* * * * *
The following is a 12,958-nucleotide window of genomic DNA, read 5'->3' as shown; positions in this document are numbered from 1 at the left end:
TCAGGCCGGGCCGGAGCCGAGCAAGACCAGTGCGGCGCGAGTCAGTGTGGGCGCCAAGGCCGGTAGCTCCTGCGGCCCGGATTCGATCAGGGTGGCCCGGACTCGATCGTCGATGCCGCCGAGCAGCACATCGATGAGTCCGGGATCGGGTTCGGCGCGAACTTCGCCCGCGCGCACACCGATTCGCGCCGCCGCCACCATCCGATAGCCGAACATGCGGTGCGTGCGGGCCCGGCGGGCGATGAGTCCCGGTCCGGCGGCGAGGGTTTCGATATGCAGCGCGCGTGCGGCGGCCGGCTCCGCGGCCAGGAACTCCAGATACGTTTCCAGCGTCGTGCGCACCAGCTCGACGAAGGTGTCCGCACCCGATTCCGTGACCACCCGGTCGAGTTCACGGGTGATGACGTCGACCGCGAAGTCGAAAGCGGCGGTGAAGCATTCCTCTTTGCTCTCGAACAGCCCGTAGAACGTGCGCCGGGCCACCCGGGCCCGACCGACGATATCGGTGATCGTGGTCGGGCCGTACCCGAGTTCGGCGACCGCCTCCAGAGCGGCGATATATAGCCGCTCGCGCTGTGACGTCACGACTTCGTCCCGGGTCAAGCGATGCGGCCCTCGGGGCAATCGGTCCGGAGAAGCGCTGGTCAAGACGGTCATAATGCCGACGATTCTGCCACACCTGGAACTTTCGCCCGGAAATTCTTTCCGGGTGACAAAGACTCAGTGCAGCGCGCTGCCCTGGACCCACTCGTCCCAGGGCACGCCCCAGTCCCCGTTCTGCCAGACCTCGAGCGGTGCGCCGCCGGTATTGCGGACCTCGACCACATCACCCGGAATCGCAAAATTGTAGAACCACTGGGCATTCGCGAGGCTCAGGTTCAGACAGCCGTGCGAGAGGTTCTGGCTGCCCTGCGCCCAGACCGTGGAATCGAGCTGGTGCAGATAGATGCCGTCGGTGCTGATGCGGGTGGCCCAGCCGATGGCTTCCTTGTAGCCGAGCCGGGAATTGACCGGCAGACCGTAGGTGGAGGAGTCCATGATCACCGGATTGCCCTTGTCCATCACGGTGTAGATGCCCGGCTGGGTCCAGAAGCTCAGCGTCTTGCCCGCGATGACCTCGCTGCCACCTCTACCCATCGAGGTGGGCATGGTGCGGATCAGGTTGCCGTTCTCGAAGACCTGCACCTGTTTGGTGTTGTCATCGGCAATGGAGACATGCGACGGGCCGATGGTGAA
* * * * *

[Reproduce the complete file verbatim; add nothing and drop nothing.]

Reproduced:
The following is a 12,958-nucleotide window of genomic DNA, read 5'->3' as shown; positions in this document are numbered from 1 at the left end:
TCAGGCCGGGCCGGAGCCGAGCAAGACCAGTGCGGCGCGAGTCAGTGTGGGCGCCAAGGCCGGTAGCTCCTGCGGCCCGGATTCGATCAGGGTGGCCCGGACTCGATCGTCGATGCCGCCGAGCAGCACATCGATGAGTCCGGGATCGGGTTCGGCGCGAACTTCGCCCGCGCGCACACCGATTCGCGCCGCCGCCACCATCCGATAGCCGAACATGCGGTGCGTGCGGGCCCGGCGGGCGATGAGTCCCGGTCCGGCGGCGAGGGTTTCGATATGCAGCGCGCGTGCGGCGGCCGGCTCCGCGGCCAGGAACTCCAGATACGTTTCCAGCGTCGTGCGCACCAGCTCGACGAAGGTGTCCGCACCCGATTCCGTGACCACCCGGTCGAGTTCACGGGTGATGACGTCGACCGCGAAGTCGAAAGCGGCGGTGAAGCATTCCTCTTTGCTCTCGAACAGCCCGTAGAACGTGCGCCGGGCCACCCGGGCCCGACCGACGATATCGGTGATCGTGGTCGGGCCGTACCCGAGTTCGGCGACCGCCTCCAGAGCGGCGATATATAGCCGCTCGCGCTGTGACGTCACGACTTCGTCCCGGGTCAAGCGATGCGGCCCTCGGGGCAATCGGTCCGGAGAAGCGCTGGTCAAGACGGTCATAATGCCGACGATTCTGCCACACCTGGAACTTTCGCCCGGAAATTCTTTCCGGGTGACAAAGACTCAGTGCAGCGCGCTGCCCTGGACCCACTCGTCCCAGGGCACGCCCCAGTCCCCGTTCTGCCAGACCTCGAGCGGTGCGCCGCCGGTATTGCGGACCTCGACCACATCACCCGGAATCGCAAAATTGTAGAACCACTGGGCATTCGCGAGGCTCAGGTTCAGACAGCCGTGCGAGAGGTTCTGGCTGCCCTGCGCCCAGACCGTGGAATCGAGCTGGTGCAGATAGATGCCGTCGGTGCTGATGCGGGTGGCCCAGCCGATGGCTTCCTTGTAGCCGAGCCGGGAATTGACCGGCAGACCGTAGGTGGAGGAGTCCATGATCACCGGATTGCCCTTGTCCATCACGGTGTAGATGCCCGGCTGGGTCCAGAAGCTCAGCGTCTTGCCCGCGATGACCTCGCTGCCACCTCTACCCATCGAGGTGGGCATGGTGCGGATCAGGTTGCCGTTCTCGAAGACCTGCACCTGTTTGGTGTTGTCATCGGCAATGGAGACATGCGACGGGCCGATGGTGAA